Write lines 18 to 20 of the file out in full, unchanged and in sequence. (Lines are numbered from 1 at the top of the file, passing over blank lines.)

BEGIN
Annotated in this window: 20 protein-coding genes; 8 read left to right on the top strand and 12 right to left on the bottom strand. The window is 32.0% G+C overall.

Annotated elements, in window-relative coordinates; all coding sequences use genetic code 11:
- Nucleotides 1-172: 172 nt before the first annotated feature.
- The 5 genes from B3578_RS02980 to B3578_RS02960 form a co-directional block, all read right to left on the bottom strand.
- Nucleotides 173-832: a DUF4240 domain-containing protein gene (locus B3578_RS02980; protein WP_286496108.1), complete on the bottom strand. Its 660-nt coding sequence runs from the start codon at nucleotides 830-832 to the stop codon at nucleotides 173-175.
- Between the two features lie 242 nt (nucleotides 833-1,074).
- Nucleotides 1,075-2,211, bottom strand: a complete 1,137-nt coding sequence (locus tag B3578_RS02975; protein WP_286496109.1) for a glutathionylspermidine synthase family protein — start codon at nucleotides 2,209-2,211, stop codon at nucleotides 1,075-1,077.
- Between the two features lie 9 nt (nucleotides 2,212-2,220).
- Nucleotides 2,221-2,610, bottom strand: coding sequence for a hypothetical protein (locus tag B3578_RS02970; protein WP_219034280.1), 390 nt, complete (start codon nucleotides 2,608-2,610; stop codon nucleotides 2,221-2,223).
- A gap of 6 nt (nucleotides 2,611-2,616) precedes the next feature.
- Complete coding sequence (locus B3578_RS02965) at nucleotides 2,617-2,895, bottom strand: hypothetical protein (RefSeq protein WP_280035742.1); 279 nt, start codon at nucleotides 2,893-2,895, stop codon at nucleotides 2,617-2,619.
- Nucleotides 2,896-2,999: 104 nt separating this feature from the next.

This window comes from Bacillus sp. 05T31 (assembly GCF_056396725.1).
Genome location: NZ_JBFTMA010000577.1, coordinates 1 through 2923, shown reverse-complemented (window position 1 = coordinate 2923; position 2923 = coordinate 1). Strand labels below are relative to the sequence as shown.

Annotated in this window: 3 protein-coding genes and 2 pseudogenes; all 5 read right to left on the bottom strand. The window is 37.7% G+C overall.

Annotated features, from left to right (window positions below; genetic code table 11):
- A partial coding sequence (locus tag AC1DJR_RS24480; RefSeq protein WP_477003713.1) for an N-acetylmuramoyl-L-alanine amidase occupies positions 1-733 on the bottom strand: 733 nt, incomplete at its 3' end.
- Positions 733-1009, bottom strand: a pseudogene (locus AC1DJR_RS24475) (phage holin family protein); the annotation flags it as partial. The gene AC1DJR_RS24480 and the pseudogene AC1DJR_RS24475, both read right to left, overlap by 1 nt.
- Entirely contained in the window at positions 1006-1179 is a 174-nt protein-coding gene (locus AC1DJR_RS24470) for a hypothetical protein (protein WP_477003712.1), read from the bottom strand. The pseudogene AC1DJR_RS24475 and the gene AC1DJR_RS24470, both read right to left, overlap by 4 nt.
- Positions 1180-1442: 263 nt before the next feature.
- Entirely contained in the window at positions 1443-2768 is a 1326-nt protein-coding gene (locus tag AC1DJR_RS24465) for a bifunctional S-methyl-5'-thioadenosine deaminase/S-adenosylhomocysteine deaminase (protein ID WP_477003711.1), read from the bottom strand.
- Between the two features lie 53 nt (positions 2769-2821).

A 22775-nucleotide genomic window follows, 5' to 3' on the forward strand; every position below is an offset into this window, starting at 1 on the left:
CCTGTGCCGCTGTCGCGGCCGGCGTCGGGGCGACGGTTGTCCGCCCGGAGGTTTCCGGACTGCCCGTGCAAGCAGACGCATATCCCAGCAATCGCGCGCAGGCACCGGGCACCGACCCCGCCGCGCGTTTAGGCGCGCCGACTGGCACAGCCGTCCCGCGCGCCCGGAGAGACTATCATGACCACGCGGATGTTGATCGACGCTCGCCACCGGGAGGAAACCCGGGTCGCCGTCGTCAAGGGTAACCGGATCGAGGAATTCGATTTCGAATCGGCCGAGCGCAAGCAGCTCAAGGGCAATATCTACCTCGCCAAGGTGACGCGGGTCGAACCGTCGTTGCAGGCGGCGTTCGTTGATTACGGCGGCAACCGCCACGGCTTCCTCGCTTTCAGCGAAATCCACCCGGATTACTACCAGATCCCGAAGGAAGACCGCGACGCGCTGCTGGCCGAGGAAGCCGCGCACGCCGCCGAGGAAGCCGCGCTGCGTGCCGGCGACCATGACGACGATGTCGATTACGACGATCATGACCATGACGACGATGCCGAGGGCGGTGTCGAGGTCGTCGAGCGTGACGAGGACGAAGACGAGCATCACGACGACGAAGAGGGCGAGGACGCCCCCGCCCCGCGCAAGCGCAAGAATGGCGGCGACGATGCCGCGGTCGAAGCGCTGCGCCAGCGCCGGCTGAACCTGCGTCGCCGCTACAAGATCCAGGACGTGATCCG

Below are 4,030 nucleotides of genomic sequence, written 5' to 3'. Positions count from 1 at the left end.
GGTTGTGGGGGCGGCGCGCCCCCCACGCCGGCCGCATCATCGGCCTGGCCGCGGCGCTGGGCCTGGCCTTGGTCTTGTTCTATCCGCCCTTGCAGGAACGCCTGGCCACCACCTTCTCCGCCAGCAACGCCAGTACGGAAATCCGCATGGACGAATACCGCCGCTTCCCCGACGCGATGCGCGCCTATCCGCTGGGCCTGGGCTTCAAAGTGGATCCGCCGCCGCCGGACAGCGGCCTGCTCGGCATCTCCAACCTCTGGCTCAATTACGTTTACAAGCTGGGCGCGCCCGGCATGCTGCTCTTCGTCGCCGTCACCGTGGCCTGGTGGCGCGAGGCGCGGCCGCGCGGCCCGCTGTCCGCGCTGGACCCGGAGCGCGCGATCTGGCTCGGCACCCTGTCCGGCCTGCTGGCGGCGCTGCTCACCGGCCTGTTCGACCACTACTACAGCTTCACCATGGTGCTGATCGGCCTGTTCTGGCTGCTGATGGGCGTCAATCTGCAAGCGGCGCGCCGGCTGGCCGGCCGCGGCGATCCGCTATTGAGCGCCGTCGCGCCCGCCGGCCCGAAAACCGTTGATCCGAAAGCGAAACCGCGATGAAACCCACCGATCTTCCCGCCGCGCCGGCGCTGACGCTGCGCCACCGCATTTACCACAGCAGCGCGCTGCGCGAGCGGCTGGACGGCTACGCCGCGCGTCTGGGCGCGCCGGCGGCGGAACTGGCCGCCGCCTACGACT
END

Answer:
- Positions 733-1009, bottom strand: a pseudogene (locus AC1DJR_RS24475) (phage holin family protein); the annotation flags it as partial. The gene AC1DJR_RS24480 and the pseudogene AC1DJR_RS24475, both read right to left, overlap by 1 nt.
- Entirely contained in the window at positions 1006-1179 is a 174-nt protein-coding gene (locus AC1DJR_RS24470) for a hypothetical protein (protein WP_477003712.1), read from the bottom strand. The pseudogene AC1DJR_RS24475 and the gene AC1DJR_RS24470, both read right to left, overlap by 4 nt.
- Positions 1180-1442: 263 nt before the next feature.